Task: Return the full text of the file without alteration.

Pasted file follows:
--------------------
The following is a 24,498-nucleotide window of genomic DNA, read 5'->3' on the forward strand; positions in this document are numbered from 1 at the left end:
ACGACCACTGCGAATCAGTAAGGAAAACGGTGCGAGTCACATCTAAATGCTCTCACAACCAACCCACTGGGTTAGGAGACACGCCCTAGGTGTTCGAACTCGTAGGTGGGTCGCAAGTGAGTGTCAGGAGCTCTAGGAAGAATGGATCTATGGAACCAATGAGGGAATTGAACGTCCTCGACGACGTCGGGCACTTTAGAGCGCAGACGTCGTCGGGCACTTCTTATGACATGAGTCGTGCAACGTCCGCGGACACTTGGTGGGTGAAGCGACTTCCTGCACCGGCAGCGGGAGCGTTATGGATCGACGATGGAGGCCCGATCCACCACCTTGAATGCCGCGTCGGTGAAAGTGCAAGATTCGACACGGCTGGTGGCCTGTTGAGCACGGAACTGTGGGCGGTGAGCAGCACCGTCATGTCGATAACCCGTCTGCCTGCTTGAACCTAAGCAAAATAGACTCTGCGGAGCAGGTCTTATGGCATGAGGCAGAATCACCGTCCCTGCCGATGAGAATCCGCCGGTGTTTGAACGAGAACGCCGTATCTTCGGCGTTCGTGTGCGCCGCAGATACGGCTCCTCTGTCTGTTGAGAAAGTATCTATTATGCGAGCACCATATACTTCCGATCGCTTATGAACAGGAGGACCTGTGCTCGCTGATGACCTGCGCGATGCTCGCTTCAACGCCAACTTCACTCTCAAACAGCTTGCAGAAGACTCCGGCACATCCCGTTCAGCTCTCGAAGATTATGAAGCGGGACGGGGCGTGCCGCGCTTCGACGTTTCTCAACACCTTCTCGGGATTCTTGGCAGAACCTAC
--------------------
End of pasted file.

The following is a 24,498-nucleotide window of genomic DNA, read 5'->3' on the forward strand; positions in this document are numbered from 1 at the left end:
ACGACCACTGCGAATCAGTAAGGAAAACGGTGCGAGTCACATCTAAATGCTCTCACAACCAACCCACTGGGTTAGGAGACACGCCCTAGGTGTTCGAACTCGTAGGTGGGTCGCAAGTGAGTGTCAGGAGCTCTAGGAAGAATGGATCTATGGAACCAATGAGGGAATTGAACGTCCTCGACGACGTCGGGCACTTTAGAGCGCAGACGTCGTCGGGCACTTCTTATGACATGAGTCGTGCAACGTCCGCGGACACTTGGTGGGTGAAGCGACTTCCTGCACCGGCAGCGGGAGCGTTATGGATCGACGATGGAGGCCCGATCCACCACCTTGAATGCCGCGTCGGTGAAAGTGCAAGATTCGACACGGCTGGTGGCCTGTTGAGCACGGAACTGTGGGCGGTGAGCAGCACCGTCATGTCGATAACCCGTCTGCCTGCTTGAACCTAAGCAAAATAGACTCTGCGGAGCAGGTCTTATGGCATGAGGCAGAATCACCGTCCCTGCCGATGAGAATCCGCCGGTGTTTGAACGAGAACGCCGTATCTTCGGCGTTCGTGTGCGCCGCAGATACGGCTCCTCTGTCTGTTGAGAAAGTATCTATTATGCGAGCACCATATACTTCCGATCGCTTATGAACAGGAGGACCTGTGCTCGCTGATGACCTGCGCGATGCTCGCTTCAACGCCAACTTCACTCTCAAACAGCTTGCAGAAGACTCCGGCACATCCCGTTCAGCTCTCGAAGATTATGAAGCGGGACGGGGCGTGCCGCGCTTCGACGTTTCTCAACACCTTCTCGGGATTCTTGGCAGAACCTAC